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Leprosy neuropathy evaluated by NCS is independent of the patient's infectious state

M R Jardim, R Vital, M A Hacker, M Nascimento, S L Balassiano, E N Sarno, X Illarramendi
Clinical Neurology and Neurosurgery 2015, 131: 5-10

INTRODUCTION: Leprosy causes nerve injury, which mimics clinical and neurophysiological conditions, rendering it an excellent model of peripheral neuropathy.

METHODS: A retrospective study including 822 nerve conduction studies (NCS) of 509 patients was developed to appraise the electrophysiological pattern of leprosy neuropathy. NCS of motor and sensory nerves performed before, during, and after multidrug therapy (MDT) were analyzed.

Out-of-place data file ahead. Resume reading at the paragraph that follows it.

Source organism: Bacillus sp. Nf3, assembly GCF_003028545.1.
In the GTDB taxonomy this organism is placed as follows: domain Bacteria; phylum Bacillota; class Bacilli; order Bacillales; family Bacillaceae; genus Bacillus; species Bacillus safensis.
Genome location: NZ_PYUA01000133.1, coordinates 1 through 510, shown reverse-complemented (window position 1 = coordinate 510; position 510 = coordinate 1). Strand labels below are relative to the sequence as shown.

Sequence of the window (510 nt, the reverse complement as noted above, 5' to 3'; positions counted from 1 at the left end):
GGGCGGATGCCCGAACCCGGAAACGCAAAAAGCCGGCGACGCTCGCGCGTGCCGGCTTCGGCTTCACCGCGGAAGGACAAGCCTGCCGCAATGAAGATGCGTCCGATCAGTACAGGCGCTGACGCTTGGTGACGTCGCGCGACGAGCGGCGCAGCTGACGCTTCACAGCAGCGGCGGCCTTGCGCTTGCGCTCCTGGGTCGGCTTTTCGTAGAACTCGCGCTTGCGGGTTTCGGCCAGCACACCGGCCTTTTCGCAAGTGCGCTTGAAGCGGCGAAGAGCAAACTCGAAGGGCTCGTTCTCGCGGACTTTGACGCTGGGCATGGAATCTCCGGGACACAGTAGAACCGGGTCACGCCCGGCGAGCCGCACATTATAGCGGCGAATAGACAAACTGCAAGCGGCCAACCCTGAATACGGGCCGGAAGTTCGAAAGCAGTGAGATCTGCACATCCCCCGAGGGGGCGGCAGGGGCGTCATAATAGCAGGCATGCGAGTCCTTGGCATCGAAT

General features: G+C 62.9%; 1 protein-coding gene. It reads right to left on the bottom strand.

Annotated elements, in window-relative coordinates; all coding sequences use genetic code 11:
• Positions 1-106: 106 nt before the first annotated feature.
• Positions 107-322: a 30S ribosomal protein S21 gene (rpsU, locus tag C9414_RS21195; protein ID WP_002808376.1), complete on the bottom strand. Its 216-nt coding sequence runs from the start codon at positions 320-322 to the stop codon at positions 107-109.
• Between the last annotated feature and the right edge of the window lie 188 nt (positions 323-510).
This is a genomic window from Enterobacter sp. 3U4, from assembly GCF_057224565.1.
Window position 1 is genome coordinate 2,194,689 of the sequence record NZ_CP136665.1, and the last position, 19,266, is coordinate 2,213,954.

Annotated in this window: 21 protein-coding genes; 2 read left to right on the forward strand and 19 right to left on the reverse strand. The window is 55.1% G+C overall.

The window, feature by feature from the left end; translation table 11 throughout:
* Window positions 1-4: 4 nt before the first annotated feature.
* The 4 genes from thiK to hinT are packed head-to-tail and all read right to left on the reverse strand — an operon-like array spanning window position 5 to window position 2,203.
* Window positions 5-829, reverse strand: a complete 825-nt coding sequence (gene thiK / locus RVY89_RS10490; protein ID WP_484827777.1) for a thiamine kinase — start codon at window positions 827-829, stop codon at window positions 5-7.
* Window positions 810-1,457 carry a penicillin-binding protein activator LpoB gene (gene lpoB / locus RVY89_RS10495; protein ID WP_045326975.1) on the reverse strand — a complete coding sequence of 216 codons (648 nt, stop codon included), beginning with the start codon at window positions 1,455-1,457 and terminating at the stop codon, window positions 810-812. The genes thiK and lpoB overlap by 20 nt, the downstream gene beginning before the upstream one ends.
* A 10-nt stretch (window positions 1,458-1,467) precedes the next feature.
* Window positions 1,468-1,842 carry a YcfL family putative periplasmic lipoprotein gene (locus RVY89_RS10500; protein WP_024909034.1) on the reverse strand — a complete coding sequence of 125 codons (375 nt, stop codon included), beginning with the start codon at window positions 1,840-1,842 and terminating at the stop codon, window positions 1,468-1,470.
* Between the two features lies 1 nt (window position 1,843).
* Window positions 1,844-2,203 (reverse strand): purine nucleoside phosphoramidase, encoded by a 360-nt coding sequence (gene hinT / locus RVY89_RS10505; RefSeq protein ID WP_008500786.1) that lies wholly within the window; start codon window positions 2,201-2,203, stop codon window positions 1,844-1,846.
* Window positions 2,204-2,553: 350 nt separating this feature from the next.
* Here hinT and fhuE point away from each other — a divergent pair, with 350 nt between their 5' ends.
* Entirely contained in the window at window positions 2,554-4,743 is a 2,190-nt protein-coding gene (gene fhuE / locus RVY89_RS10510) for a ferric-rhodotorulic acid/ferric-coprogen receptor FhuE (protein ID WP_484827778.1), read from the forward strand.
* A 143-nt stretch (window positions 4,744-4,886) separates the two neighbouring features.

RESULTS: During the three periods of MDT, while NCS alterations were similar regarding extension, topography, damage severity, and type of lesion, NCS showed that sensory was more frequent (sural nerve) (92-96%) than motor impairment (70-77%) (ulnar nerve).

CONCLUSION: Once axonal loss has been installed, nerve function is little affected by inflammatory, immune and/or bacterial events since chronic neuropathy has been established, inevitably leading to the well-known leprosy sequelae occurring at any time before and/or after leprosy diagnosis.

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